Do’s and Don’ts in Bird-watching: 

1. Best time is early in the morning when it is still cool; birds are most active then. 

2. Bring along: 
    a) a pair of binoculars (8x or 10x magnication) - invest in a good a pair of binoculars if 
        you want to take up bird-watching as a hobby; 
    b) a good bird guide (there are many available for the region) 
    c) water (and food if necessary); 
    d) insect repellent. 

3. Be quiet, especially when with children. 

4. Do not litter or damage the environment; take only photographs or videos and leave 
    only footprints. 

5. Wear long-sleeves and long-trousers, with a good pair of shoes. Apply the insect        
    repellent on the shoes and socks if going into the jungle to prevent leeches from 
    climbing up onto your legs. Do not wear white or bright colours. 

(The NSS can be contacted at tel 741 2036, or fax 741 0871) 

Pulau Ubin is a case in point. It is one of the very few idyllic and rustic settings of old Singapore left in our modern metropolitan city-state. A visit to Pulau Ubin is an adventure back through time to experience how Singapore was like 40-50 years ago, with its kampongs, prawn ponds and rubber plantations. (A good account of the life and nature of this rustic outpost of Singapore was published in a special edition of the Nature Watch (the official rnagazine of the NSS] - Volume 3, number 3; July-September 1995.) The NSS has recognised its uniqueness and has conducted 2 surveys of its flora and fauna. There are at least 3 good sites where unique wildlife is found. One site is the central area with its prawn ponds and mangrove (Sungei Besar), the second area is the western part of Ubin where the Outward Bound School is, and the third is at Kampong Melayu where there is a good patch of nipah. The first site is the home of the Mangrove Pitta, the second site has the Red Jungle Fowl while the third site has the very rare butterfly Elymnias penenga penanga and the endangered long-tongued Fruit Bat. Such a unique environment, which also depicts our past so vividly, should be conserved for our future generations to experience how Singapore was like when she first gained her independence.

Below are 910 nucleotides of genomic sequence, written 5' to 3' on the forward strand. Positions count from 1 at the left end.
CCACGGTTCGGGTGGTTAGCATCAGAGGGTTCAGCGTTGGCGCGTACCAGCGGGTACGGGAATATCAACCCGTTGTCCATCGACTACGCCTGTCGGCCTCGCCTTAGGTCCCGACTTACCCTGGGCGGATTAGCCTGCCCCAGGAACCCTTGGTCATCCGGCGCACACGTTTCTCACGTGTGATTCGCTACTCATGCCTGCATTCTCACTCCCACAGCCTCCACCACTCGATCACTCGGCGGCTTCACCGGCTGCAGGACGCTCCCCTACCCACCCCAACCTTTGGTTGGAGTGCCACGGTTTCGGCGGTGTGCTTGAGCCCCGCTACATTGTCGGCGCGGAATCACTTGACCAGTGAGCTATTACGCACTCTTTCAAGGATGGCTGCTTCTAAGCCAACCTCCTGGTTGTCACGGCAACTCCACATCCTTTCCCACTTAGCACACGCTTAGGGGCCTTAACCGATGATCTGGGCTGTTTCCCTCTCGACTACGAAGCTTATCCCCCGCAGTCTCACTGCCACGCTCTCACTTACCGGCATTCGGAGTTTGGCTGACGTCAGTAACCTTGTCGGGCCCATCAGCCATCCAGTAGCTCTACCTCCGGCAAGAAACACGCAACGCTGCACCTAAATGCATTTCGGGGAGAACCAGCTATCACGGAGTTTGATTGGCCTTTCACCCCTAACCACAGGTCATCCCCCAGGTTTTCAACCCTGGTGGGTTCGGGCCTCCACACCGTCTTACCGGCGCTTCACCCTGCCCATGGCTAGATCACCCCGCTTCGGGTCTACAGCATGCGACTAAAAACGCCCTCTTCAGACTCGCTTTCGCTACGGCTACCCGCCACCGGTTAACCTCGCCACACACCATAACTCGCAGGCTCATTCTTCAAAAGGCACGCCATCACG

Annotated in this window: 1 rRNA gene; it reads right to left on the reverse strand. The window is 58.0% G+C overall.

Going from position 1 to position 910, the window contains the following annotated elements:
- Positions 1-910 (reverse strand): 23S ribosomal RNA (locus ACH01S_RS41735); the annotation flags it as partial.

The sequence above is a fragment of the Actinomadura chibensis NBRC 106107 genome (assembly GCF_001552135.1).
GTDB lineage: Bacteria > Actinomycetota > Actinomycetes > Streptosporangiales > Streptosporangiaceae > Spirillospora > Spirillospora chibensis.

As we become more aware of our own environment, we should take a more active role in taking care of it. Singapore is considered a global city, yet we have very rich natural habitats in our midst. This is unique, with its vast tropical biodiversity, and as such is worth keeping them as they are. While Singapore may not have sights like Sungei Selangor where the entire river bank is lit up with flashing fireflies at night, the mangroves in Sungei Buloh are still home to some fireflies. All ecosystems are complex and unique, starting from the micro-organisms in the soil and water. Hence, once it is destroyed, it cannot be recovered. Even when parts are transplanted, its uniqueness can never be recreated.